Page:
Speak to most IT people about supporting Macs and you’ll hear the conventional wisdom that Apple doesn’t care about selling to large businesses or supporting enterprise customers. It’s an argument that has been made for years and it isn’t without some truth. But, like the conventional wisdom about Apple products always being more expensive than their competition, it’s starting to get a little stale.
MacWindows reiterated the story this morning while covering Forrester’s prediction that enterprise customers will spend $47 billion dollars on Macs and iOS devices within the next two years.
I’ll be one of the first to admit that Apple rarely behaves like other enterprise hardware vendors. The idea of offering up an 18 month or longer product roadmap, for example, runs completely counter to Apple’s DNA. But that doesn’t mean that Apple completely ignores its business and enterprise customers to the extent that is often portrayed.
A good friend of mine recently bought a new iPhone 4S from her local Apple Store. When presented with her new iPhone, the Apple Store salesperson tried to sell her on AppleCare+. It was a hard sell; in her opinion, the Apple Store salesperson went about it in all of the wrong ways. She’s a savvy consumer, reads Cult of Mac and other tech blogs, and has even read my new book. She did her own research before she bought the iPhone. She understood the differences between AppleCare and AppleCare+. She weighed risks of accidental damage against the price and limitations of AppleCare+, and decided the extra protection wasn’t for her.
She passed on AppleCare+, but believes that she might have been swayed if she hadn’t done her homework. She made a choice and, whether or not it turns out to be the right one, she was the one to make it. But not everyone is going to take the time to evaluate the pros and cons of AppleCare+ and will be confronted with this question at the time of purchase. Might you or someone you know fall victim to a hard sell on AppleCare+?
When Apple first announced the new $99 AppleCare+ program along with the iPhone 4S, there was a lot of confusion about it, largely because Apple required the coverage be purchased at the same time as the iPhone.
Luckily, Apple’s now cleared up its AppleCare+ policies. You now have 30 days to purchase AppleCare+ after you pick up a new iPhone.
What is AppleCare+? It replaces the previous $69 AppleCare for iPhone coverage that didn’t cover accidental coverage. With AppleCare+, you have coverage for up to two accidental breaks of your iPhone, each subject to a $49 service fee. For clumsy butterfingers like me, not a bad deal at all.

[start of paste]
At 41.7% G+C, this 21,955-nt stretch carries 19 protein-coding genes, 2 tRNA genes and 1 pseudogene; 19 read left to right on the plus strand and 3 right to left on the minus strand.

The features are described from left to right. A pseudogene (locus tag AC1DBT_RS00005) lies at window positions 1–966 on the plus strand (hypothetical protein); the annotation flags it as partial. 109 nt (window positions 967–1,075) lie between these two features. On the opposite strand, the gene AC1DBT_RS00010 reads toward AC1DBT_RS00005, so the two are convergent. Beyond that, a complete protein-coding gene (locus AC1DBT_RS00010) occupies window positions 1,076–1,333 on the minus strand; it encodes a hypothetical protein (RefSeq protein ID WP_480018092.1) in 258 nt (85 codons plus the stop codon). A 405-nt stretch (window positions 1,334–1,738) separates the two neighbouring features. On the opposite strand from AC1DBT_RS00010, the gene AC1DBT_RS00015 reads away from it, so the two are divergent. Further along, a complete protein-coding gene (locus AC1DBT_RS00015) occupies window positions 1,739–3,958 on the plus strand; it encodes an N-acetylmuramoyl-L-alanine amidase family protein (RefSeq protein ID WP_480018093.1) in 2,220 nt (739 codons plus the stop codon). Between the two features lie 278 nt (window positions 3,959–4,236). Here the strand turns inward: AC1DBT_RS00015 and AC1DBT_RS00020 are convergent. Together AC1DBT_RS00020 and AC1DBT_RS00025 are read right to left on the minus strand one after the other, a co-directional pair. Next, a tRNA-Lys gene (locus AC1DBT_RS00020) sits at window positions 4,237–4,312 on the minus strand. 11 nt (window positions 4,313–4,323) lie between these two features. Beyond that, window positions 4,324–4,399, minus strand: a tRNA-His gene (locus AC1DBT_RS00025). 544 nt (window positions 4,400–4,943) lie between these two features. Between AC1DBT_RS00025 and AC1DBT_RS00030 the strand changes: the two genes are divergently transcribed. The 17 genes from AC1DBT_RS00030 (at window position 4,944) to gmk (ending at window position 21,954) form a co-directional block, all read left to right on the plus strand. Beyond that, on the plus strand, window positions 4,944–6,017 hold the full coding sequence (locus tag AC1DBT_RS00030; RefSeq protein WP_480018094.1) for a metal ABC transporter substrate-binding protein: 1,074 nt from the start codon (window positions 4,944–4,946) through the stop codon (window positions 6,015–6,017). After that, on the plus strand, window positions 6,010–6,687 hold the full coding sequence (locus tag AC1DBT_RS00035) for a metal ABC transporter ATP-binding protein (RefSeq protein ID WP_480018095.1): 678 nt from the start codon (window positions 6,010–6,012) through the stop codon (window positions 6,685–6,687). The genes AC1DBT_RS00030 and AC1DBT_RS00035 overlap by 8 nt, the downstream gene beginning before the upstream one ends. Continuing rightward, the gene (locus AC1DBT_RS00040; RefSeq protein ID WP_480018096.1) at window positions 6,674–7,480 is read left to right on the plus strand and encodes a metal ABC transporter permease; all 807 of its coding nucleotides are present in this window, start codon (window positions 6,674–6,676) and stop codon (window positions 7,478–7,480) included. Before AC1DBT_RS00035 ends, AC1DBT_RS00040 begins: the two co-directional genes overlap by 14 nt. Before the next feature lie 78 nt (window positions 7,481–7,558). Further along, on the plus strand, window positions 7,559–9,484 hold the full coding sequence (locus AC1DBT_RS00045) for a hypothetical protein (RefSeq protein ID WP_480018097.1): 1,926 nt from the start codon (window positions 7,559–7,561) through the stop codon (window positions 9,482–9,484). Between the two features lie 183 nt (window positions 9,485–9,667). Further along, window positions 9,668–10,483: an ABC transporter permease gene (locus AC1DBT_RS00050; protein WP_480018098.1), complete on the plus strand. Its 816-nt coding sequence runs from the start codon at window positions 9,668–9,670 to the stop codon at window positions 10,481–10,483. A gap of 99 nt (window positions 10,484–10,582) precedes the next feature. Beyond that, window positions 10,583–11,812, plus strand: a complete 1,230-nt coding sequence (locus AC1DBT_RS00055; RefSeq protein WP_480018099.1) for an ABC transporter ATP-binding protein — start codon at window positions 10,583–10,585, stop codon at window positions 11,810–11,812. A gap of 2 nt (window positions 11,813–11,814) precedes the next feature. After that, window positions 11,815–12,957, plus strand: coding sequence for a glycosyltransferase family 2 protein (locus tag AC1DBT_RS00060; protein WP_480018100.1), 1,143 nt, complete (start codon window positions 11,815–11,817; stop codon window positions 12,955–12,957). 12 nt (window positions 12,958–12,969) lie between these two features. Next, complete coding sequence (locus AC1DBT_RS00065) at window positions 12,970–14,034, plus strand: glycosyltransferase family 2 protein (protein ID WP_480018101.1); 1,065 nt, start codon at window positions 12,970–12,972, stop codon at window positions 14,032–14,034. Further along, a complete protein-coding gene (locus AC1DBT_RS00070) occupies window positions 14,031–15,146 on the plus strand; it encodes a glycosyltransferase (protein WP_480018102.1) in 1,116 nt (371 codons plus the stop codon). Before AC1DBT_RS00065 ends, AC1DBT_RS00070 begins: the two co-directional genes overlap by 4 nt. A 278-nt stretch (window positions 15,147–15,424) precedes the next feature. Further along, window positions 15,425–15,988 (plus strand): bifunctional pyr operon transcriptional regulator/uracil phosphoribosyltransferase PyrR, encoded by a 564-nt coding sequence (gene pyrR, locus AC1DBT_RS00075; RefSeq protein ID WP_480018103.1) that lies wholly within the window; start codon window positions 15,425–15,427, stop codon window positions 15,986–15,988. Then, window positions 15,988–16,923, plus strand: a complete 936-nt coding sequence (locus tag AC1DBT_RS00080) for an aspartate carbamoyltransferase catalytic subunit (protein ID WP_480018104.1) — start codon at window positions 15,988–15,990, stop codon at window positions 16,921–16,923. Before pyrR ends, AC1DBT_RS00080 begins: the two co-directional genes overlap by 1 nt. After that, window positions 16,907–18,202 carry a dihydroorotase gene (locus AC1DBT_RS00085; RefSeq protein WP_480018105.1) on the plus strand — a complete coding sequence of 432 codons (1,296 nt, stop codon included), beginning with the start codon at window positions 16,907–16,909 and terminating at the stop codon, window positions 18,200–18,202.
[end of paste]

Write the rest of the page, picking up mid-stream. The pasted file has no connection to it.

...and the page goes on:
If you were one of the millions to buy the iPhone 4S, today is your last day to order AppleCare+ coverage. Apple introduced a new type of AppleCare with the iPhone 4S, and the deadline for adding the coverage to your policy is today, November 14th.
AppleCare+ gives customers a two-year warranty and coverage for two incidents of accidental damage. The plan costs $99 and is highly recommended for any new iPhone owner.
We’ve all had the experience of a computer being a lemon, one problem after another. Here’s one story of a MacBook Pro from hell that has a happy ending thanks to a sympathetic support rep at Apple:
I have a MBP 2.4ghz – the logic board failed 6 months ago and was replaced and worked fine. Last week the battery overheated and “swelled” ruining it. It was removed and run on AC adaptor only after that. The adaptor cable was tripped on and disconnected from the magsafe. The unit would not boot on after that point. After letting it cool completely down, it started up normally. I shut it down and it would not reboot.
Apple’s made another good PR decision this week in regards to AppleCare+ and the policy about the requirement that you had to buy AppleCare+ at the same time as your iPhone 4S or iPhone 4 8GB model. If you are a long time Apple customer like I am you were surprised to find out that you had to buy the two together since this isn’t the norm for AppleCare. Usually you could add AppleCare to any Apple hardware product as long as it was still under the first year warranty.
The change caused a stir among Apple’s customers so the company changed the policy, but only until November 14, 2011.
It’s almost here, folks! After weeks of anticipation and rumors about OS X Lion’s public launch, we’ve heard word that copies of Lion are shipping to Apple Stores for the Mac demo units on the store floor. Additionally, Lion is also getting installed at AppleCare support centers.
Think recent reports that Mac malware is a very real threat are just another example of security researchers crying wolf? Think again.
An AppleCare support representative says that not only are call centers being inundated with reports about the MacDefender malware, but that Apple employees who help customers remove it from their computer can be fired.